Gloucester Daily Times: Painting Brings Joy of Remembrance

September 20, 2023

My View | Bruce Tobey

My love of art museums and galleries was born during my college years, and it has only grown since. No matter the location or the subject matter, I always experience the opportunity for peace and reflection and to learn more about the execution of the creative impulse.

In recent days, a visit to the Cape Ann Museum’s exhibit of works from the Addison Gilbert Hospital Art Collection at CAM Green offered a new experience — the joy of remembrance from seeing two paintings in the exhibit done by a woman whom I knew well as a child and who taught me lifelong lessons.

The first of the 28, titled “Summer Garden,” features a small house on Rocky Neck that stood until 15 years ago and an English cottage garden she might have cultivated herself. Her name was Bertha Baxter.

Born in Indiana in 1882, Miss Baxter had settled in New York City as a young woman. But evidence of her evolving Gloucester roots, first as a summer resident, lie in the pages of 1920s editions of the Gloucester Daily Times and its log of visitors to the city:

She shared a Rocky Neck studio with Leonard Craske, Oscar Anderson, and Frank Stoddard.

She exhibited her artwork throughout the many galleries of Cape Ann and her own studio on East Main Street.

Her floral arrangements and Rocky Neck garden won numerous awards at exhibitions from the community gardening association of that era.

She went into business with another “pioneer summer resident,” opening on East Main Street an antique shop they called The Old Barn.

As time passed Gloucester became her full-time home. The Old Barn moved to a new home at 238 East Main St. in half of a dual-use post-Civil War structure. That half, with its flat roof and false front, had long been a grocery store, paired with a two-story residence for the grocer and his family. For many years, The Old Barn was there as a tenant.

She had lived just half a block away from The Old Barn since 1934 in a lovingly-restored antique house on Gerring Road. In 1949, she seized the opportunity to buy all of 238 East Main St. She immediately disconnected the shop from the home to create two separate structures, keeping The Old Barn half and selling the house in December to a young Gloucester couple, Robert and Lillian Tobey, where they raised their children, Bob Jr., Kathy and me.

My first memory of Miss Baxter arose from her use of the shop’s back yard as a work area. Armed with a tub of lye and a scrub brush attached to a pole, she vigorously scoured and stripped antique wooden furniture for re-finishing and re-sale. She was a sight — short and compact with a loosely-bound gray bun, in knee-high rubber boots, a short-sleeved cotton day dress, and gloves that came up to her elbows.

When the shop opened for business in the summer, I was the inquisitive kid-next-door. Miss Baxter would explain her latest finds: glassware, paintings or freshly restored furniture. Her answers spoke to the unique beauty of each piece. One day, she closed early, and we walked to her Gerring Road house for a tour.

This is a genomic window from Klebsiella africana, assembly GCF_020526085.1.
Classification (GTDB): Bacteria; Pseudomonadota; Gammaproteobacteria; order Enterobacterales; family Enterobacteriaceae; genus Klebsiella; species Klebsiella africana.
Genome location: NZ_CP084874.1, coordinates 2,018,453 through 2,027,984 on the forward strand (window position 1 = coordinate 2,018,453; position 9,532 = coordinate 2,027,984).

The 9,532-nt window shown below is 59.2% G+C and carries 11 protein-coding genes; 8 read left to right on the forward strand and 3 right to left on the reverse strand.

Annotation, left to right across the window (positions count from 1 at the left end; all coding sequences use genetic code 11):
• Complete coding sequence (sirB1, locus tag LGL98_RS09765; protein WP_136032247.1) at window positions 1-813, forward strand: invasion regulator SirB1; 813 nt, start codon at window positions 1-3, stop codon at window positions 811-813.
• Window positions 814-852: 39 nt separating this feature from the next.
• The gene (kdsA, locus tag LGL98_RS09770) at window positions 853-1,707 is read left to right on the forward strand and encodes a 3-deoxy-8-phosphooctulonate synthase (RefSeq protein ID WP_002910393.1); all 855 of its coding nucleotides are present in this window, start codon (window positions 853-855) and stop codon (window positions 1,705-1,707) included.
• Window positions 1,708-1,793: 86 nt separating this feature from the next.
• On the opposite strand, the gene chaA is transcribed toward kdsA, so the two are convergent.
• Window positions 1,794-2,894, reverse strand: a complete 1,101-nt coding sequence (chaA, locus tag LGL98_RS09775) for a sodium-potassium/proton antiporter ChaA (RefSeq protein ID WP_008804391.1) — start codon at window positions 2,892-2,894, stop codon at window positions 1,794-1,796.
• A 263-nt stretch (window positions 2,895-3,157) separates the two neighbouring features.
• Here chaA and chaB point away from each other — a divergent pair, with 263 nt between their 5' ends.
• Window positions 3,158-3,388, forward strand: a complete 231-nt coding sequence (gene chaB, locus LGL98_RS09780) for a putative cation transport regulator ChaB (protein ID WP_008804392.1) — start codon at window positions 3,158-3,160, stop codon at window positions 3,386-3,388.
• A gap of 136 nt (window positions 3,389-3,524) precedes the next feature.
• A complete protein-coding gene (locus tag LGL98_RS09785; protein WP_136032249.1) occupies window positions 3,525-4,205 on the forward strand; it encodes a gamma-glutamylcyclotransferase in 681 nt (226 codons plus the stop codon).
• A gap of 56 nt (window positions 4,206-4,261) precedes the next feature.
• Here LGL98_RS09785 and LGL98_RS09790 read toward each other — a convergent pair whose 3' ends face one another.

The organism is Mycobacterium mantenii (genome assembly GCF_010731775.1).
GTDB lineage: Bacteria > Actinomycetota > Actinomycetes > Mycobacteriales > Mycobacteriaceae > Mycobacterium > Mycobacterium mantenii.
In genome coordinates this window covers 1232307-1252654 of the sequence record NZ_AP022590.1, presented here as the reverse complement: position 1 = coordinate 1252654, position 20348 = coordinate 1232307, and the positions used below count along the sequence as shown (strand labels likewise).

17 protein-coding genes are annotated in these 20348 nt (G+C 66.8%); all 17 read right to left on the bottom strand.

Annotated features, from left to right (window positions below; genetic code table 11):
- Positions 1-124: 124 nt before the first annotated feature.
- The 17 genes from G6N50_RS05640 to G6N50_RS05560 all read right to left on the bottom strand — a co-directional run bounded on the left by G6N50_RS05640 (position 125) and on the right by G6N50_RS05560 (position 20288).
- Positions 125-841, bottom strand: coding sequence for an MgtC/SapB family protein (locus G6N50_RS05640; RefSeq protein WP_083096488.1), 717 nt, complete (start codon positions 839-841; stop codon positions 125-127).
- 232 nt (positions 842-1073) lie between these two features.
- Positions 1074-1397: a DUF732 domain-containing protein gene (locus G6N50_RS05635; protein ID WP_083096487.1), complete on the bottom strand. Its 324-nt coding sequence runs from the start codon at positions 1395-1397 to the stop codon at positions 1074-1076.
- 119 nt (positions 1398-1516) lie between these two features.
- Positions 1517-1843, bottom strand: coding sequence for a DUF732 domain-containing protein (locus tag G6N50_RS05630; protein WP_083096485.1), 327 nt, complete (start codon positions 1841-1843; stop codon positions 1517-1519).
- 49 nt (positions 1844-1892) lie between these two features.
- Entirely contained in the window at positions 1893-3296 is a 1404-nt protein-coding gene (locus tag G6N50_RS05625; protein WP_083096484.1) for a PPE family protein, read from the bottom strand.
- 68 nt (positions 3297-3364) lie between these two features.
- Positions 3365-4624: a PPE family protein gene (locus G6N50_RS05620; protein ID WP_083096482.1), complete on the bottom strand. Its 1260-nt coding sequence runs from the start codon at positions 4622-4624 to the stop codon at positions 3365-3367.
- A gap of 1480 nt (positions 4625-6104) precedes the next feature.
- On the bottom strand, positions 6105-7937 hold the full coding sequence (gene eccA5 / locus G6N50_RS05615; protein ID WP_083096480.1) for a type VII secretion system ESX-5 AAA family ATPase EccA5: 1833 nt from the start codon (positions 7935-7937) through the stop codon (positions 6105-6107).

All the walls were freshly plastered, with hand-stenciled decorations adorning the fresh paint, all of which she had done herself. A tasteful array of antiques, mirrors and paintings gave each room a unique ambiance. Each looked out at her flower garden, which had become by 1960 a steady winner of blue ribbons from the Civic and Garden Club.

These were no ordinary gardens — each bed was carefully planted and maintained, skillfully mixing traditional perennials with colorful annuals so there were always blossoms. I especially remember her fuchsias and tuberous begonias and her matchless English tea roses, and she mastered composting long before it became fashionable again.

Over the next six years before her passing on March 2, 1966, Miss Baxter shared this world with me, teaching the value of order and planning and the worth of old things made new again. She trained me to be patient — a dried-up dahlia bulb might look very dead when planted in the spring, but nurturing and time will likely bring it back to life. She encouraged developing an eye for detail that even I on occasion find annoying. Most importantly, she taught that the mistakes you make in your garden are not failures if they provide the lessons to get it right the next year.

She never mentioned her past life as an artist. I only discovered that fact years later when I was city solicitor and saw her wonderful painting of City Hall in Mayor Leo Alper’s office. I was stunned to see the artist’s signature: Bertha Baxter.

I then learned of her work under the umbrella of the 1930s WPA artist program and her donation of four of her paintings to the city. I saw her other three donated paintings when I was mayor, discovering them, unharmed, atop a debris-filled cart heading toward a nearby dumpster. They are now in the care and custody of the City’s Committee for the Arts and hang, safe and sound, in offices throughout City Hall.

I am so grateful to the Cape Ann Museum and Addison Gilbert Hospital for organizing this exhibit. As partners with Gloucester400+, they have demonstrated yet again their commitment to our community. The exhibit casts a special spotlight on artists such as Miss Baxter — you all should see it.

After serving as Gloucester’s interim mayor in 1991, Bruce Tobey went on to win election as mayor in 1993, and was re-elected to three more terms. He is also one of the tri-chairs of the Gloucecter 400+ Committee.

Commentary: Painting brings joy of remembrance | Columns | gloucestertimes.com

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